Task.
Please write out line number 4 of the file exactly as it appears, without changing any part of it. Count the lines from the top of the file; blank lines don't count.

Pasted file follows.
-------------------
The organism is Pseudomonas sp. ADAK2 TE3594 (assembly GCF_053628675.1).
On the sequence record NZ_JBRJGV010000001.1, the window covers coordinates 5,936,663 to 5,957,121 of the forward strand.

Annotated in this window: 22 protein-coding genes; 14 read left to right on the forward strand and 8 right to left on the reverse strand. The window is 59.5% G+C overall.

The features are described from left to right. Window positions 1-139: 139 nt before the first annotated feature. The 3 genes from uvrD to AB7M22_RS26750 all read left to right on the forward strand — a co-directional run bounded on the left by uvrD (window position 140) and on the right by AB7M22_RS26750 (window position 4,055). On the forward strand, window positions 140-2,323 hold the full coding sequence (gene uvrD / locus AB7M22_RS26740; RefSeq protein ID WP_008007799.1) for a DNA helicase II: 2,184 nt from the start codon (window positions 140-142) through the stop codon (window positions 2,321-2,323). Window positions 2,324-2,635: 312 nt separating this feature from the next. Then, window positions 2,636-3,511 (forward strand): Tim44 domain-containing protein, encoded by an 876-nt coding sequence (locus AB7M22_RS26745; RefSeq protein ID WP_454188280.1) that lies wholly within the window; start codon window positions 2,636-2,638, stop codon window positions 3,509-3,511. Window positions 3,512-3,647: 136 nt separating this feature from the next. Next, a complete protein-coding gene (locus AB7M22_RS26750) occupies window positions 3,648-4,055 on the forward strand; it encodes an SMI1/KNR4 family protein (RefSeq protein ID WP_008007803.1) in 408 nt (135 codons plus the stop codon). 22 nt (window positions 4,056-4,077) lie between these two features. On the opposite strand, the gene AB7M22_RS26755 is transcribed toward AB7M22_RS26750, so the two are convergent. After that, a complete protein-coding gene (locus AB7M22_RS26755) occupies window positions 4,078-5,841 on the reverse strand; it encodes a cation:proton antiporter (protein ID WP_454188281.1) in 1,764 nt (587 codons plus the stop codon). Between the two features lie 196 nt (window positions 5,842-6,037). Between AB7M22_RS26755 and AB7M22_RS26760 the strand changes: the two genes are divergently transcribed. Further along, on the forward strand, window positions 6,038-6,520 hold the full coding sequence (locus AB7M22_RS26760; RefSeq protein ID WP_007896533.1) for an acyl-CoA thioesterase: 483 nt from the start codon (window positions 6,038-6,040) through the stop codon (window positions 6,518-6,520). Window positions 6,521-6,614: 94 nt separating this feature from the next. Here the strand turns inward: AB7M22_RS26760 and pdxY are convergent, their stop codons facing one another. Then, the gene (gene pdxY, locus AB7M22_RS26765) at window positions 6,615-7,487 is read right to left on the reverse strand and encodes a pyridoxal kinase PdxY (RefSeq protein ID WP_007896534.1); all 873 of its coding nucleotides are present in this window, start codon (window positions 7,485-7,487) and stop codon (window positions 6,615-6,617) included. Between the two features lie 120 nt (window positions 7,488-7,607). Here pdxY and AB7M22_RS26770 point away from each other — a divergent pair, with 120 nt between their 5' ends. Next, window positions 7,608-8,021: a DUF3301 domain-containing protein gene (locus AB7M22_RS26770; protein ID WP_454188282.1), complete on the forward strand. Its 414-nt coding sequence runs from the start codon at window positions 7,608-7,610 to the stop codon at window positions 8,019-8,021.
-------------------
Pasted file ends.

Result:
The features are described from left to right. Window positions 1-139: 139 nt before the first annotated feature. The 3 genes from uvrD to AB7M22_RS26750 all read left to right on the forward strand — a co-directional run bounded on the left by uvrD (window position 140) and on the right by AB7M22_RS26750 (window position 4,055). On the forward strand, window positions 140-2,323 hold the full coding sequence (gene uvrD / locus AB7M22_RS26740; RefSeq protein ID WP_008007799.1) for a DNA helicase II: 2,184 nt from the start codon (window positions 140-142) through the stop codon (window positions 2,321-2,323). Window positions 2,324-2,635: 312 nt separating this feature from the next. Then, window positions 2,636-3,511 (forward strand): Tim44 domain-containing protein, encoded by an 876-nt coding sequence (locus AB7M22_RS26745; RefSeq protein ID WP_454188280.1) that lies wholly within the window; start codon window positions 2,636-2,638, stop codon window positions 3,509-3,511. Window positions 3,512-3,647: 136 nt separating this feature from the next. Next, a complete protein-coding gene (locus AB7M22_RS26750) occupies window positions 3,648-4,055 on the forward strand; it encodes an SMI1/KNR4 family protein (RefSeq protein ID WP_008007803.1) in 408 nt (135 codons plus the stop codon). 22 nt (window positions 4,056-4,077) lie between these two features. On the opposite strand, the gene AB7M22_RS26755 is transcribed toward AB7M22_RS26750, so the two are convergent. After that, a complete protein-coding gene (locus AB7M22_RS26755) occupies window positions 4,078-5,841 on the reverse strand; it encodes a cation:proton antiporter (protein ID WP_454188281.1) in 1,764 nt (587 codons plus the stop codon). Between the two features lie 196 nt (window positions 5,842-6,037). Between AB7M22_RS26755 and AB7M22_RS26760 the strand changes: the two genes are divergently transcribed. Further along, on the forward strand, window positions 6,038-6,520 hold the full coding sequence (locus AB7M22_RS26760; RefSeq protein ID WP_007896533.1) for an acyl-CoA thioesterase: 483 nt from the start codon (window positions 6,038-6,040) through the stop codon (window positions 6,518-6,520). Window positions 6,521-6,614: 94 nt separating this feature from the next. Here the strand turns inward: AB7M22_RS26760 and pdxY are convergent, their stop codons facing one another. Then, the gene (gene pdxY, locus AB7M22_RS26765) at window positions 6,615-7,487 is read right to left on the reverse strand and encodes a pyridoxal kinase PdxY (RefSeq protein ID WP_007896534.1); all 873 of its coding nucleotides are present in this window, start codon (window positions 7,485-7,487) and stop codon (window positions 6,615-6,617) included. Between the two features lie 120 nt (window positions 7,488-7,607). Here pdxY and AB7M22_RS26770 point away from each other — a divergent pair, with 120 nt between their 5' ends. Next, window positions 7,608-8,021: a DUF3301 domain-containing protein gene (locus AB7M22_RS26770; protein ID WP_454188282.1), complete on the forward strand. Its 414-nt coding sequence runs from the start codon at window positions 7,608-7,610 to the stop codon at window positions 8,019-8,021.